Estimates of dinosaur speeds vary because several different methods are used to calculate them. One recent estimate suggests that an average person might have been able to to outrun an adult Tyrannosaurus (although you probably would not volunteer to try). The two basic approaches for estimating dinosaur speed are comparing to recorded speeds of modern animals of similar body size and build, and measuring distances between fossil footprints in a trackway and using these distances to calculate estimated speed. Walking-speed estimates for medium-sized bipedal (two-legged) dinosaurs vary from 4 kph to 6 kph, and peak running-speed estimates vary from 37 kph to 88 kph. The highest figure (88.6 kph) is the same as the peak speed of the currently fastest land animals, such as the North American pronghorn "antelope" (Antilocapra americana), and very probably is too high.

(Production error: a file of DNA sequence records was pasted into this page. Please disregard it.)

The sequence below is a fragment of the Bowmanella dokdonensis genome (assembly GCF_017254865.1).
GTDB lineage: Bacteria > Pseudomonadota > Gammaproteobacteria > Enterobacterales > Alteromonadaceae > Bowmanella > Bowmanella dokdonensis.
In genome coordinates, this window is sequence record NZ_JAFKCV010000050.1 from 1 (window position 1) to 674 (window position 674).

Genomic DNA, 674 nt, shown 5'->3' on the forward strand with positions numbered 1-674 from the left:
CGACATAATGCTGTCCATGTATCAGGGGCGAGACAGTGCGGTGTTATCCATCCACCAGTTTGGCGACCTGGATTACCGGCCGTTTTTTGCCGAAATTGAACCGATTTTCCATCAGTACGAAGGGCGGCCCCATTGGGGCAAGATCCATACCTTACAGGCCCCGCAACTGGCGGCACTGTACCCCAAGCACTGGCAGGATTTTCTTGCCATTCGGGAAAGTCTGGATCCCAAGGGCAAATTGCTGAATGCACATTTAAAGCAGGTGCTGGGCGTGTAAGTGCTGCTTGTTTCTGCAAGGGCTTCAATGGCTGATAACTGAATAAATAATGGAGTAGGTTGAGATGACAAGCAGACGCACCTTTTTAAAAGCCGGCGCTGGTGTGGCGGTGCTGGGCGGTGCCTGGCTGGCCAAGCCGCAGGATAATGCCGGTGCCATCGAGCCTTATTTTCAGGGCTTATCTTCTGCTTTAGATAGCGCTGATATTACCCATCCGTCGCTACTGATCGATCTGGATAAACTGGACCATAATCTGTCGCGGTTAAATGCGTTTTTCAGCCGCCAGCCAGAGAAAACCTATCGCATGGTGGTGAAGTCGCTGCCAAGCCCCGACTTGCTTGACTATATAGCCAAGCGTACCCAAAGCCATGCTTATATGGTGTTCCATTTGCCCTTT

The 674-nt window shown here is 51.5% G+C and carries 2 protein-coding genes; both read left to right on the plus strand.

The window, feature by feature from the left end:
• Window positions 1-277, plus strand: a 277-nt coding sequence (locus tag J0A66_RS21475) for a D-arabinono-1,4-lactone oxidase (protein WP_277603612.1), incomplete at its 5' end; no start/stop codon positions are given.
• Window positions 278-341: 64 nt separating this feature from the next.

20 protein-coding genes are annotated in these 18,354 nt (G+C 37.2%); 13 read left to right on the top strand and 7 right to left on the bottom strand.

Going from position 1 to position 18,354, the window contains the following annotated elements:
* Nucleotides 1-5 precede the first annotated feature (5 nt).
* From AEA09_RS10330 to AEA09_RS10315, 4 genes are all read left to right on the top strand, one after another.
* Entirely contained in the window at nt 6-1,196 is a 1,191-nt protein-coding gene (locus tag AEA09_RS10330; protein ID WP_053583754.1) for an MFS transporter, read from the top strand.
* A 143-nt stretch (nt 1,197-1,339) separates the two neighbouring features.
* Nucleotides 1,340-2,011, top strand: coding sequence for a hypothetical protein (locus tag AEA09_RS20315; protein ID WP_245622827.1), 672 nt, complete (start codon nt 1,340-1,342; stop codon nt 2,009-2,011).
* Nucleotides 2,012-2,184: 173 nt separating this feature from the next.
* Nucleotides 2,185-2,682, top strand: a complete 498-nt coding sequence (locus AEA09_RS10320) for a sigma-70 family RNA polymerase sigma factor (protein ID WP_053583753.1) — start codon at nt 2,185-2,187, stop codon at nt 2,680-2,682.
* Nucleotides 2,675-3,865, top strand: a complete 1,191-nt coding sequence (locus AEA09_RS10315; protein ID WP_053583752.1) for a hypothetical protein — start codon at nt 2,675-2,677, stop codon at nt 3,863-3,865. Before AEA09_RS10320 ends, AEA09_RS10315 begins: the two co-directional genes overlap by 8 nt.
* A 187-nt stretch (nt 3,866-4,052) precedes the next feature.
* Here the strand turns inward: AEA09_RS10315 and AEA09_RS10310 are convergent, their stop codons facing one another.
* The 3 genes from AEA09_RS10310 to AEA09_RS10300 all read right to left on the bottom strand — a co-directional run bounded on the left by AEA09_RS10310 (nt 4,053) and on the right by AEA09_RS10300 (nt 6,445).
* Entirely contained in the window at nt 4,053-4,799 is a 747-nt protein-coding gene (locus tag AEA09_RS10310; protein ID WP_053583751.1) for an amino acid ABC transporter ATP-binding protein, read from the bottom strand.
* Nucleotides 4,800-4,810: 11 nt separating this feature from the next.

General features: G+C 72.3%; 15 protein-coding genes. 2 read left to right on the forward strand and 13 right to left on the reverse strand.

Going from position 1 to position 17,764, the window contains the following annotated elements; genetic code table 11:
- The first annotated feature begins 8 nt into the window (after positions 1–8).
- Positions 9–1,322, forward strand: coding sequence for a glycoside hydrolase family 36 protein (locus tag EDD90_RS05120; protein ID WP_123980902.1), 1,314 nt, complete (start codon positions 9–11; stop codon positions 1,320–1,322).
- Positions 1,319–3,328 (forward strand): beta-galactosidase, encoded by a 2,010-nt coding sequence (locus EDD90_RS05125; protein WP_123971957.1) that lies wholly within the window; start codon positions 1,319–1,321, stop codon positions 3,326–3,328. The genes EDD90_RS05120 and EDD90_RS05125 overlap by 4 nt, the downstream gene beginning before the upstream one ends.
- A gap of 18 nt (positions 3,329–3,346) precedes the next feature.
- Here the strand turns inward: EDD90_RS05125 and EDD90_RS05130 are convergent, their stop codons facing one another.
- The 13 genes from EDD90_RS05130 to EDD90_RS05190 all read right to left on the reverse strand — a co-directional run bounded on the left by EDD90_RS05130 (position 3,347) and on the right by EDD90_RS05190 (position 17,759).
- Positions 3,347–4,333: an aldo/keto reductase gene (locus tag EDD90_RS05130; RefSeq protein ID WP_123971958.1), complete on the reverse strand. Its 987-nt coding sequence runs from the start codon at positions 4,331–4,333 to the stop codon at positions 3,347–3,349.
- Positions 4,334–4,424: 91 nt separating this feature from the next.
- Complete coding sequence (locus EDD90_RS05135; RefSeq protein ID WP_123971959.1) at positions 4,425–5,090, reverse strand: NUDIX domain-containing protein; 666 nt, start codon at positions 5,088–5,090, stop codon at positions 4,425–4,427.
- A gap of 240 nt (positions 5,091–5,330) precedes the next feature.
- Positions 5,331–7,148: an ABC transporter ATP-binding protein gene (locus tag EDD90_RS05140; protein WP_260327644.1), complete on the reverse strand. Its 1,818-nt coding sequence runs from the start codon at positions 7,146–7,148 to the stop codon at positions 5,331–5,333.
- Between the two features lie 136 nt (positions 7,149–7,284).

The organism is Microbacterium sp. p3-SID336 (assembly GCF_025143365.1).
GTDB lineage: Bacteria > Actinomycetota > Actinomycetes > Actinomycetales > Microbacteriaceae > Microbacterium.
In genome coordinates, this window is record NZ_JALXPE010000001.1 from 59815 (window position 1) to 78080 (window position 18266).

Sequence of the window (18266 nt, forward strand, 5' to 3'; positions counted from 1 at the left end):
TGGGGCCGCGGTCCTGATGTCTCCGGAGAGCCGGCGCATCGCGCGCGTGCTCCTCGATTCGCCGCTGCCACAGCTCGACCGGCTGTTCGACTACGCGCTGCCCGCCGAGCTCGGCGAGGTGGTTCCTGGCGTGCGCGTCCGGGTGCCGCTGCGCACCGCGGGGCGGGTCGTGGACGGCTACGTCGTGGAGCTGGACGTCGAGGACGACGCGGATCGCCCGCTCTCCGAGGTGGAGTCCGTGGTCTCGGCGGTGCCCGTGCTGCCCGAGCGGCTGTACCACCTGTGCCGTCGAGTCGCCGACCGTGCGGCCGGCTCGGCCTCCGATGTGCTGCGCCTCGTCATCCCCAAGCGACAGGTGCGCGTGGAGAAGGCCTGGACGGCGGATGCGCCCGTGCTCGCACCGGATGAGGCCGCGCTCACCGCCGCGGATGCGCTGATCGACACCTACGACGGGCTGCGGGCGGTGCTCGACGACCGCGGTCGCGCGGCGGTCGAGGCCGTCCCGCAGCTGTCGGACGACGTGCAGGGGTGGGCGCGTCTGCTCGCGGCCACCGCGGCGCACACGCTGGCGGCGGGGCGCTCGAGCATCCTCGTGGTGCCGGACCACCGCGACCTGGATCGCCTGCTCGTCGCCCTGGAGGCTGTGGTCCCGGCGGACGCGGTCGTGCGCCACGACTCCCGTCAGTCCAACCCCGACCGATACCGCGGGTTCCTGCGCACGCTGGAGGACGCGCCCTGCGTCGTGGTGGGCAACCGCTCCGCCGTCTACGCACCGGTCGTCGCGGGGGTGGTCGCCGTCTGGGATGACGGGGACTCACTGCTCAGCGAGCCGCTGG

Speed comparison of some ancient and modern animals
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Last modified 05-17-01 (krw)